Here is the invitation to Agebomb’s NESTA event on October 5th. Please do sign up!
Innovation for a New Old Age
What is the future of retirement? 68% of Britons now expect to work past retirement age while one in 10 believe they will never be able to afford to give up work. As the default retirement age is abolished, and the state pension age recedes, what are the implications for graduates who can’t get jobs? What does the future hold for people now in their forties, fifties and sixties?
NESTA and Agebomb will be considering these questions on Tuesday 5th October. We will be joined by Marc Freedman, the San Francisco-based author of Prime Time and Encore and campaigner for socially useful, demanding work for people in the second half of life. One of the world’s leading social entrepreneurs, Marc founded the Experience Corps in the US, and the Purpose Prize, which awards prizes to entrepreneurs over the age of 60. His new book Shift looks at how baby boomers need to change to make their lives productive, happy and fulfilling.
Baroness Julia Neuberger will give a campaigning baby boomer’s perspective. Charlie Leadbeater – NESTA fellow and a leading thinker on social innovation, Geraldine Bedell – journalist and founder of the Agebomb website – and Caroline Waters – BT and Chair for NESTA’s work on ageing will also be speaking.
For the last year, NESTA has been running an extensive programme devoted to innovation in ageing, working with individuals and organisations across England and Scotland. Please join us for a stimulating debate about whether the second half of life can be an opportunity to extend working lives, even give something back. To register for this event, please click hereDate: Tuesday, 5th October Time: 09:00 – 10:45 (registration and breakfast will open at 08:30 with presentations starting at 09:00) Venue: NESTA, 1 Plough Place, London, EC4A 1DE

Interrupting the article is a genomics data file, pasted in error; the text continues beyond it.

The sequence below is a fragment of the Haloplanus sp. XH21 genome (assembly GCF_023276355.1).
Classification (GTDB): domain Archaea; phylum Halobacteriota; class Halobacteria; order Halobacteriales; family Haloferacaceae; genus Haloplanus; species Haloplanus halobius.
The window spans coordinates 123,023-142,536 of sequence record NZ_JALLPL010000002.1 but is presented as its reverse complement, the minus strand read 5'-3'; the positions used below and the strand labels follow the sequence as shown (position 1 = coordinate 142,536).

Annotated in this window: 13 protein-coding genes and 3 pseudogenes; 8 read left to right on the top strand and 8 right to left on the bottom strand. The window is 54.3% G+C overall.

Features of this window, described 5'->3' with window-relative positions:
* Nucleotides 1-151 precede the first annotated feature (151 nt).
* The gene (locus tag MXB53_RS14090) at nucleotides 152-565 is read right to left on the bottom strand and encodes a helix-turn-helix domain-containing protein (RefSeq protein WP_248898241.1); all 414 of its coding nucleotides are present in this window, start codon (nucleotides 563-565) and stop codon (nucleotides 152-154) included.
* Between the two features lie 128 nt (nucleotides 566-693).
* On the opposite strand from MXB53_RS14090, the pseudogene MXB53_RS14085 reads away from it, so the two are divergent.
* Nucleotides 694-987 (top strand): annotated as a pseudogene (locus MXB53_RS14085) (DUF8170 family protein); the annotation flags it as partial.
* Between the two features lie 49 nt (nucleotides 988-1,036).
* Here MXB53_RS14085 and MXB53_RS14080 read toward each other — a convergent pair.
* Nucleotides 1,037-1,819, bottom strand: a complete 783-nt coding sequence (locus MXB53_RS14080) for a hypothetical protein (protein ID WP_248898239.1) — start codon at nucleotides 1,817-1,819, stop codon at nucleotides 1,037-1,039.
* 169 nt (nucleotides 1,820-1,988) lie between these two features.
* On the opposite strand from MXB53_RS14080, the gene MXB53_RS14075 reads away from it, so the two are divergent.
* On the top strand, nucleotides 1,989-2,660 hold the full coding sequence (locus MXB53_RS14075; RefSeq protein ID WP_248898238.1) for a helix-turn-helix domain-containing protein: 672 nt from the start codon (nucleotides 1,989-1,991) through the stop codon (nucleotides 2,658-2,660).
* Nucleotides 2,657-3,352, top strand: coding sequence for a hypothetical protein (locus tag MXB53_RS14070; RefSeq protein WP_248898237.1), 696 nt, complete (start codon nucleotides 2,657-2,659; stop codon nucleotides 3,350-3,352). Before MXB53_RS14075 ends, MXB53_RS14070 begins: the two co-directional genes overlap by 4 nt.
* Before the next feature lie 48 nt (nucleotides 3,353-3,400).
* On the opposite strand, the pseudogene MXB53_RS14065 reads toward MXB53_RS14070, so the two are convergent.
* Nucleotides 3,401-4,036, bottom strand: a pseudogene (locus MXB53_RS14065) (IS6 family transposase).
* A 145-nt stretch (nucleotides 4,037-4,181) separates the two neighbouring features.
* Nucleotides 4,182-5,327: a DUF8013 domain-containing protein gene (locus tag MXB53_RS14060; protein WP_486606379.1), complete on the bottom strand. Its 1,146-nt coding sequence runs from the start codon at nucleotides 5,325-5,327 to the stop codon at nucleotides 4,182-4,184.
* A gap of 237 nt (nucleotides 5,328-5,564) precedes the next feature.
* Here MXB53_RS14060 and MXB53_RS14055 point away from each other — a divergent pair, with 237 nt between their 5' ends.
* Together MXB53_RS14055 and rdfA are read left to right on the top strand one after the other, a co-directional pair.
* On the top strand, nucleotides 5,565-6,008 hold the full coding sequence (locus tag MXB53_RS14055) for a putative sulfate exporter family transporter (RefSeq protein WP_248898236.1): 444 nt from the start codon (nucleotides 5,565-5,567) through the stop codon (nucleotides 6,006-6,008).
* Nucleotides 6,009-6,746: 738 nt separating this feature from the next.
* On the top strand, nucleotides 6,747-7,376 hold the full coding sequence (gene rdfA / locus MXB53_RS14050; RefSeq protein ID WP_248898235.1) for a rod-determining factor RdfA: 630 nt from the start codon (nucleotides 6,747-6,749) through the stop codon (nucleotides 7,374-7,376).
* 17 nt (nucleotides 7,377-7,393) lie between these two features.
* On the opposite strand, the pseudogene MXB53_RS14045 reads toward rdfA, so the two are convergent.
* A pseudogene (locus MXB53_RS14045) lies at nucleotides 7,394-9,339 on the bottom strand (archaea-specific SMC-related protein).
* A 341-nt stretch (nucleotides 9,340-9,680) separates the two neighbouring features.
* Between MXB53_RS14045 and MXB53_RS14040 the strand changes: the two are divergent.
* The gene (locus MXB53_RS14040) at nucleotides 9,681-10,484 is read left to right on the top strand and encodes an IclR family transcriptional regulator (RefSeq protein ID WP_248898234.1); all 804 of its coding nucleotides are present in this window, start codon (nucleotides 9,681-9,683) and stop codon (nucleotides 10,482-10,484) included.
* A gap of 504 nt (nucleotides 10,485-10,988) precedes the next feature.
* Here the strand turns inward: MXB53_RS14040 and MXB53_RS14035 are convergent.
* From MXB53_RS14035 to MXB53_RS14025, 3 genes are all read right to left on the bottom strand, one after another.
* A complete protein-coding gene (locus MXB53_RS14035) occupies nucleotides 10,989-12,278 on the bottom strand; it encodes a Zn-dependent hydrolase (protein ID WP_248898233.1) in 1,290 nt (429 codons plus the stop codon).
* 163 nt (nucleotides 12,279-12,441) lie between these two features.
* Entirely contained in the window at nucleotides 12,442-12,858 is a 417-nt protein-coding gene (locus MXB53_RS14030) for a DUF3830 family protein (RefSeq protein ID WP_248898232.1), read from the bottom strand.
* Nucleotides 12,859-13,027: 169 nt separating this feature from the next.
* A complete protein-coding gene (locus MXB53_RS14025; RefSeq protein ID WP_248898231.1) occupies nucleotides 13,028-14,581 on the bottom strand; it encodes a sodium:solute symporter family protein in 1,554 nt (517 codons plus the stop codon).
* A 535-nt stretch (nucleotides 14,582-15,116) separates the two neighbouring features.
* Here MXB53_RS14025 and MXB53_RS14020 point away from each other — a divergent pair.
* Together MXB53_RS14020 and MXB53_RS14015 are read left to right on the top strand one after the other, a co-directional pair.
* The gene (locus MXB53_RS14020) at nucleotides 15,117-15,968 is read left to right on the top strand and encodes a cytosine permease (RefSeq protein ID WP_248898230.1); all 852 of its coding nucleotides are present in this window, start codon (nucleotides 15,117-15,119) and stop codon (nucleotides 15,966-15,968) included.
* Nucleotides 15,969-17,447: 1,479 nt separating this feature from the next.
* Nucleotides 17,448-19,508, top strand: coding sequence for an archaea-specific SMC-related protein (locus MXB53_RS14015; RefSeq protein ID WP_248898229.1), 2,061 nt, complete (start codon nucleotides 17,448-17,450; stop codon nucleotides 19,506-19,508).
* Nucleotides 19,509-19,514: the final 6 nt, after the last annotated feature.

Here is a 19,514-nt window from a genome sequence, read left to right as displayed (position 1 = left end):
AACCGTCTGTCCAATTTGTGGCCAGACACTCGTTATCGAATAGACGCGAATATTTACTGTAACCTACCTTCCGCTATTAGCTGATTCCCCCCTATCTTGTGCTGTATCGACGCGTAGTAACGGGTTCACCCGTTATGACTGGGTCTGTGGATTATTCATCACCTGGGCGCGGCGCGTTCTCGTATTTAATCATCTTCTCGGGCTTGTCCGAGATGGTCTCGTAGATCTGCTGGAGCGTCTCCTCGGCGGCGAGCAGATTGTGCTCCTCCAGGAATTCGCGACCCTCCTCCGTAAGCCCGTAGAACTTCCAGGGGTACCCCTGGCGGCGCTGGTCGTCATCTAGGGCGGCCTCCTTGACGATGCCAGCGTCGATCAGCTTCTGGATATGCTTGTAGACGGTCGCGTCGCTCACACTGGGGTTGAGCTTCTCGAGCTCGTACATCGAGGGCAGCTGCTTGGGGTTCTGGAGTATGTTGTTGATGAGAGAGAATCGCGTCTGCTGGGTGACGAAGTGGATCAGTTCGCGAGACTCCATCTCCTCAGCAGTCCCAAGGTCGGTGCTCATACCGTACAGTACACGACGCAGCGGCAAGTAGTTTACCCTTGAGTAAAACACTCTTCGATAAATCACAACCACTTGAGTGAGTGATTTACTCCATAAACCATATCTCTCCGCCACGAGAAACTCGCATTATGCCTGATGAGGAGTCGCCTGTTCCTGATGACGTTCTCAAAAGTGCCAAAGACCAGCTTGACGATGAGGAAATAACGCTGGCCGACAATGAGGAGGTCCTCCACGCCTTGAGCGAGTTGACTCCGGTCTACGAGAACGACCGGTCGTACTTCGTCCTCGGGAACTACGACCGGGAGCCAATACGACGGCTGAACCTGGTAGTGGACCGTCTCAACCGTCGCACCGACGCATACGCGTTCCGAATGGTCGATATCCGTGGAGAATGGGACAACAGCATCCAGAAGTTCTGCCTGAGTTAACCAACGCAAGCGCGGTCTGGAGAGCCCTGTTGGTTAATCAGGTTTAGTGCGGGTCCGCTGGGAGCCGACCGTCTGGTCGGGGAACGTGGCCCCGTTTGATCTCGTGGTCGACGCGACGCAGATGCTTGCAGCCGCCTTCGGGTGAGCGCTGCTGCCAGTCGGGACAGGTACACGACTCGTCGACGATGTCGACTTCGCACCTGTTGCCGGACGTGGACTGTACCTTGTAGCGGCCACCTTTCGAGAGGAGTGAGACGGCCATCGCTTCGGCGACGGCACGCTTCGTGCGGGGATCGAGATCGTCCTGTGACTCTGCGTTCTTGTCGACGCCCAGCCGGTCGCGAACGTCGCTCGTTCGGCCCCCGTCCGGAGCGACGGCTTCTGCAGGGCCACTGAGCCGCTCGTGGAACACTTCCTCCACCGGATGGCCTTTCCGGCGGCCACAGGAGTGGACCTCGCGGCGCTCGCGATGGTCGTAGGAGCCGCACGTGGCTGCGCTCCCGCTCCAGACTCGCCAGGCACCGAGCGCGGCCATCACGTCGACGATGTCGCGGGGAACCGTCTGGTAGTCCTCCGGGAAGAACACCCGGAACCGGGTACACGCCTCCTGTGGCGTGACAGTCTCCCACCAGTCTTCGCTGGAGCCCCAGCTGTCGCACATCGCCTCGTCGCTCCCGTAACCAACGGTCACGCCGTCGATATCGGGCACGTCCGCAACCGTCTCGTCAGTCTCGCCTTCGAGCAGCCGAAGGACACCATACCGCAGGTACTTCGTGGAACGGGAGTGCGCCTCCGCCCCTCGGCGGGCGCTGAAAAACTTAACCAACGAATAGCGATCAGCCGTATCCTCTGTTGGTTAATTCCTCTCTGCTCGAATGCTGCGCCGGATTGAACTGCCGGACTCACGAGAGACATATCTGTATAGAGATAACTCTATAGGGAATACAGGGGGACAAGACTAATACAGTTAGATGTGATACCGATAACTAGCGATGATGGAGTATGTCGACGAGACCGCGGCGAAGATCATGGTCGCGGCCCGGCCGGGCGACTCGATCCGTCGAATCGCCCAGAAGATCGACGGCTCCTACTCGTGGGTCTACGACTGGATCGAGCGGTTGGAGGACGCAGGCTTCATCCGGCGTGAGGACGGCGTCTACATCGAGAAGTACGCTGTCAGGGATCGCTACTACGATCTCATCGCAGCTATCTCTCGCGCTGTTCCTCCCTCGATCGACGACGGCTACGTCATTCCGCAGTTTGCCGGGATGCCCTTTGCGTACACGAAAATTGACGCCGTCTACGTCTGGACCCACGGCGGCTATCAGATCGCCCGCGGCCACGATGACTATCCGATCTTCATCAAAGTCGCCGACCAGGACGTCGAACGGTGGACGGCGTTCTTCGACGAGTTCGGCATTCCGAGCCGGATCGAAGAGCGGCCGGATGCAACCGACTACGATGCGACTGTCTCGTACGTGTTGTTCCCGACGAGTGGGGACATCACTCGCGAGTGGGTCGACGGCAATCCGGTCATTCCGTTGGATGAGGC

‘Older people’, the subject matter of this website, has a euphemistic ring. It sounds weaselly. Older than what, or whom? Babies? Toddlers? Teenagers? It’s a phrase that reminds me of the old Jonathan Miller joke: ‘In fact, I’m not really a Jew. Just Jew-ish.’ It prevaricates and quibbles and refuses to come out and say what it means, leaving open the option that it could be referring to a group who are older than, say, a class of 10 year-olds.
The relative term has grown in popularity because the absolute one – old – is so loaded with cultural baggage. ‘Old’ is used so often as a synonym for bad that we’ve stopped noticing. It conjures images of ‘tired’ or ‘finished’ or ‘obsolete.’ This is also true of its satellite words: think of ‘sunset industries’, or ‘ageing infrastructure’ or conversely, ‘young cities’. (I was tempted to write ‘vibrant young cities’ there, because that’s the near-automatic second adjective). Words that began simply as chronological designations, open to all sorts of evaluative layerings, have become rusted over with self-loathing notions of decline and decay.